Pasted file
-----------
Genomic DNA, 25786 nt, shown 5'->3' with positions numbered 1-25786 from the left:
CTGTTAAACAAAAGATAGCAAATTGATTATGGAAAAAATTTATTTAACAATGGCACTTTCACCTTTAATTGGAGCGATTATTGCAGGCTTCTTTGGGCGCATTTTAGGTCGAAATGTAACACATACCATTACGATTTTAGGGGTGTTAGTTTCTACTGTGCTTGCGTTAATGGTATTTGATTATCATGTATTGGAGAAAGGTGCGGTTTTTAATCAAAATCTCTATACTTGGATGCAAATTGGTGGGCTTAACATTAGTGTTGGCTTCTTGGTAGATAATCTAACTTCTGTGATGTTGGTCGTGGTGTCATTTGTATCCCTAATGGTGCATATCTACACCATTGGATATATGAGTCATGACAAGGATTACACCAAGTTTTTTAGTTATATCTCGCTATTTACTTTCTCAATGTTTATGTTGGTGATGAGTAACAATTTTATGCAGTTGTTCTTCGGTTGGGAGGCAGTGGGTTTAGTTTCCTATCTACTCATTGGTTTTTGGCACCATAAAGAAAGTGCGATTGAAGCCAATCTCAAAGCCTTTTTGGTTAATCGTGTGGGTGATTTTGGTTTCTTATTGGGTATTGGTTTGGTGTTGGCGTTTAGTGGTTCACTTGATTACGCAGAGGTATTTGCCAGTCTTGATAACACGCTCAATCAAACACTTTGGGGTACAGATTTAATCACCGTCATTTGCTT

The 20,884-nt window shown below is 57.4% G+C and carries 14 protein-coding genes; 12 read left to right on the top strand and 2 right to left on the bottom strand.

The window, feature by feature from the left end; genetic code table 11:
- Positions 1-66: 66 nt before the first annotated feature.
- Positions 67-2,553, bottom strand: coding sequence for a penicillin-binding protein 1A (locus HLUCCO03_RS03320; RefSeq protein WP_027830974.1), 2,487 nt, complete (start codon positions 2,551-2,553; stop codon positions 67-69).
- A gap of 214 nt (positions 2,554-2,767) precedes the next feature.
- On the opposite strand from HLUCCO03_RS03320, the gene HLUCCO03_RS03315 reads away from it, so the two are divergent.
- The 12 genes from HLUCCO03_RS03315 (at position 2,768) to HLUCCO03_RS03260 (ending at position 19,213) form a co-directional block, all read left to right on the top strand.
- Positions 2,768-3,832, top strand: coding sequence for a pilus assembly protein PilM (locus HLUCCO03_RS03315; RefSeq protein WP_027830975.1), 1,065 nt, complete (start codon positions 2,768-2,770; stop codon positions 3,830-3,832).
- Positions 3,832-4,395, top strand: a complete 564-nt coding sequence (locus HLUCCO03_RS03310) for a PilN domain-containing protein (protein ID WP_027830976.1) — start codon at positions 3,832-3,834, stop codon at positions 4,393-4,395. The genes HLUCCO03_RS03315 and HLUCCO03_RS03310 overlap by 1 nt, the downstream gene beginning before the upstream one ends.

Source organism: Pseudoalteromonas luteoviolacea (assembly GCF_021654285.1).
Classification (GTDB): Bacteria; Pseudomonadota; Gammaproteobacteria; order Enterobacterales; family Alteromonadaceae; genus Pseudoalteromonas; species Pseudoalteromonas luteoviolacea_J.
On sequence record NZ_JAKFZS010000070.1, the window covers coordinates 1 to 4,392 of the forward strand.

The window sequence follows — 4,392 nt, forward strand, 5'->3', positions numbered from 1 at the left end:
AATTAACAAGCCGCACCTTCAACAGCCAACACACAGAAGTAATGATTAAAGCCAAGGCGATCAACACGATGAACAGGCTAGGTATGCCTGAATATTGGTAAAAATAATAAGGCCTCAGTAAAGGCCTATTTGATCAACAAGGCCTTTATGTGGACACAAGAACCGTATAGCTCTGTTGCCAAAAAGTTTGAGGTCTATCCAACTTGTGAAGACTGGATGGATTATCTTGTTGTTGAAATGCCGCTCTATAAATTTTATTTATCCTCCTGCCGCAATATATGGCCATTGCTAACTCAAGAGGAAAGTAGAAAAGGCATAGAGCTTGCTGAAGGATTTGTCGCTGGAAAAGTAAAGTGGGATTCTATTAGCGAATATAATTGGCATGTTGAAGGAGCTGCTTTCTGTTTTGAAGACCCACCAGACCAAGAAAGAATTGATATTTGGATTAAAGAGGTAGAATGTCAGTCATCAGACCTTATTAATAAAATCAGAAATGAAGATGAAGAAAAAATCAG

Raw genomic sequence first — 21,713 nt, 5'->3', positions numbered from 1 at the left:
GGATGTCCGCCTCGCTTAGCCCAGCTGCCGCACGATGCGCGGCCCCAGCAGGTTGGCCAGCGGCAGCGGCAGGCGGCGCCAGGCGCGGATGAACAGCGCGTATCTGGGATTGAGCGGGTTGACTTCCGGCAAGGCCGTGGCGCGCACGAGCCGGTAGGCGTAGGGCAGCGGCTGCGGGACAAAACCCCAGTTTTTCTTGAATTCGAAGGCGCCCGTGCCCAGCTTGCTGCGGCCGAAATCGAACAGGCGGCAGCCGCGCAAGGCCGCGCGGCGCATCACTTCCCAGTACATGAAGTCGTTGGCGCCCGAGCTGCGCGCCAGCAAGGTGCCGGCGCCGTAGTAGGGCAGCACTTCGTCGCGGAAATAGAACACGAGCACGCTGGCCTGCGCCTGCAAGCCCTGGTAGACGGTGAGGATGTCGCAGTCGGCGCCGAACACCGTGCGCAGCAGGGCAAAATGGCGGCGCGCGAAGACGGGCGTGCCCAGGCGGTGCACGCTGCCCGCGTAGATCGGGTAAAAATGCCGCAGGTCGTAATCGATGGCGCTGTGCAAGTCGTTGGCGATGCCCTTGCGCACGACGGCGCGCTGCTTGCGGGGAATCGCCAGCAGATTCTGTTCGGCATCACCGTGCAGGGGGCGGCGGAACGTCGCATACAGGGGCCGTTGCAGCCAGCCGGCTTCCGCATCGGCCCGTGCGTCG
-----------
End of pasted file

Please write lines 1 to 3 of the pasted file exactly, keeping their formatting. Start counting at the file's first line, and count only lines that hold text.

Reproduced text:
Genomic DNA, 25786 nt, shown 5'->3' with positions numbered 1-25786 from the left:
CTGTTAAACAAAAGATAGCAAATTGATTATGGAAAAAATTTATTTAACAATGGCACTTTCACCTTTAATTGGAGCGATTATTGCAGGCTTCTTTGGGCGCATTTTAGGTCGAAATGTAACACATACCATTACGATTTTAGGGGTGTTAGTTTCTACTGTGCTTGCGTTAATGGTATTTGATTATCATGTATTGGAGAAAGGTGCGGTTTTTAATCAAAATCTCTATACTTGGATGCAAATTGGTGGGCTTAACATTAGTGTTGGCTTCTTGGTAGATAATCTAACTTCTGTGATGTTGGTCGTGGTGTCATTTGTATCCCTAATGGTGCATATCTACACCATTGGATATATGAGTCATGACAAGGATTACACCAAGTTTTTTAGTTATATCTCGCTATTTACTTTCTCAATGTTTATGTTGGTGATGAGTAACAATTTTATGCAGTTGTTCTTCGGTTGGGAGGCAGTGGGTTTAGTTTCCTATCTACTCATTGGTTTTTGGCACCATAAAGAAAGTGCGATTGAAGCCAATCTCAAAGCCTTTTTGGTTAATCGTGTGGGTGATTTTGGTTTCTTATTGGGTATTGGTTTGGTGTTGGCGTTTAGTGGTTCACTTGATTACGCAGAGGTATTTGCCAGTCTTGATAACACGCTCAATCAAACACTTTGGGGTACAGATTTAATCACCGTCATTTGCTT

The 20,884-nt window shown below is 57.4% G+C and carries 14 protein-coding genes; 12 read left to right on the top strand and 2 right to left on the bottom strand.